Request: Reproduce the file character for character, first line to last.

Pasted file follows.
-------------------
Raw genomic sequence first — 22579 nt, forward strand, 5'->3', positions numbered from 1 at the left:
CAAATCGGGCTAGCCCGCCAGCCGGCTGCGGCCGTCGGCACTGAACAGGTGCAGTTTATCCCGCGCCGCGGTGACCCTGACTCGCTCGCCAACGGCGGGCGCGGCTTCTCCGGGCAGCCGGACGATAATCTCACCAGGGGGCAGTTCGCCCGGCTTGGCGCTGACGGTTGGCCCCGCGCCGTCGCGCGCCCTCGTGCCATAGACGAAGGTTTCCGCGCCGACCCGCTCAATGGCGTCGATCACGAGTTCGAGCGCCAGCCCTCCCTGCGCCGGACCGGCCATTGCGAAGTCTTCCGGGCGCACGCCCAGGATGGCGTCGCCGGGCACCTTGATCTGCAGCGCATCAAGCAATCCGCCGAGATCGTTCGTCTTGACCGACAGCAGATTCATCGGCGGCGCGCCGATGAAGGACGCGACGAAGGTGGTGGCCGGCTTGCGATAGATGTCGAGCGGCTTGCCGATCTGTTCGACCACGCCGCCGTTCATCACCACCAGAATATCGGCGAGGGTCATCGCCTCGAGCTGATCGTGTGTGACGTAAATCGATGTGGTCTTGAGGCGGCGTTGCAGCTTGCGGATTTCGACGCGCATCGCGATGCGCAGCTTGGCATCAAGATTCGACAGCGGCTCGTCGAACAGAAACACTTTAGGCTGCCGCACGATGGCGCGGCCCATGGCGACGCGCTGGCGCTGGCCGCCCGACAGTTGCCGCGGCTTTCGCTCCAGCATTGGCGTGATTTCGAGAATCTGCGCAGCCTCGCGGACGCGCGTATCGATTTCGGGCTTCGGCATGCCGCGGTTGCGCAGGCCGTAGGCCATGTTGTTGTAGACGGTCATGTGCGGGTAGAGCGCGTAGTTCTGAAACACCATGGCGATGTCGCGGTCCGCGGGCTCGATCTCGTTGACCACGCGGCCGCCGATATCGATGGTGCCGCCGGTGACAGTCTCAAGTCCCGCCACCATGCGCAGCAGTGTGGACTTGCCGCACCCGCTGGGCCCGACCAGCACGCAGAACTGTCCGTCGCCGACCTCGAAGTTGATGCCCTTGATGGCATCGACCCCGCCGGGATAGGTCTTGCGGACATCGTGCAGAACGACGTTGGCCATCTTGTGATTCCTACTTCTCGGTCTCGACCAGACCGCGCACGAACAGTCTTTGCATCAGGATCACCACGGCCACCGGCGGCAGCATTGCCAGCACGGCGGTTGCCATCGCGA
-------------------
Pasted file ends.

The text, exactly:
Raw genomic sequence first — 22579 nt, forward strand, 5'->3', positions numbered from 1 at the left:
CAAATCGGGCTAGCCCGCCAGCCGGCTGCGGCCGTCGGCACTGAACAGGTGCAGTTTATCCCGCGCCGCGGTGACCCTGACTCGCTCGCCAACGGCGGGCGCGGCTTCTCCGGGCAGCCGGACGATAATCTCACCAGGGGGCAGTTCGCCCGGCTTGGCGCTGACGGTTGGCCCCGCGCCGTCGCGCGCCCTCGTGCCATAGACGAAGGTTTCCGCGCCGACCCGCTCAATGGCGTCGATCACGAGTTCGAGCGCCAGCCCTCCCTGCGCCGGACCGGCCATTGCGAAGTCTTCCGGGCGCACGCCCAGGATGGCGTCGCCGGGCACCTTGATCTGCAGCGCATCAAGCAATCCGCCGAGATCGTTCGTCTTGACCGACAGCAGATTCATCGGCGGCGCGCCGATGAAGGACGCGACGAAGGTGGTGGCCGGCTTGCGATAGATGTCGAGCGGCTTGCCGATCTGTTCGACCACGCCGCCGTTCATCACCACCAGAATATCGGCGAGGGTCATCGCCTCGAGCTGATCGTGTGTGACGTAAATCGATGTGGTCTTGAGGCGGCGTTGCAGCTTGCGGATTTCGACGCGCATCGCGATGCGCAGCTTGGCATCAAGATTCGACAGCGGCTCGTCGAACAGAAACACTTTAGGCTGCCGCACGATGGCGCGGCCCATGGCGACGCGCTGGCGCTGGCCGCCCGACAGTTGCCGCGGCTTTCGCTCCAGCATTGGCGTGATTTCGAGAATCTGCGCAGCCTCGCGGACGCGCGTATCGATTTCGGGCTTCGGCATGCCGCGGTTGCGCAGGCCGTAGGCCATGTTGTTGTAGACGGTCATGTGCGGGTAGAGCGCGTAGTTCTGAAACACCATGGCGATGTCGCGGTCCGCGGGCTCGATCTCGTTGACCACGCGGCCGCCGATATCGATGGTGCCGCCGGTGACAGTCTCAAGTCCCGCCACCATGCGCAGCAGTGTGGACTTGCCGCACCCGCTGGGCCCGACCAGCACGCAGAACTGTCCGTCGCCGACCTCGAAGTTGATGCCCTTGATGGCATCGACCCCGCCGGGATAGGTCTTGCGGACATCGTGCAGAACGACGTTGGCCATCTTGTGATTCCTACTTCTCGGTCTCGACCAGACCGCGCACGAACAGTCTTTGCATCAGGATCACCACGGCCACCGGCGGCAGCATTGCCAGCACGGCGGTTGCCATCGCGA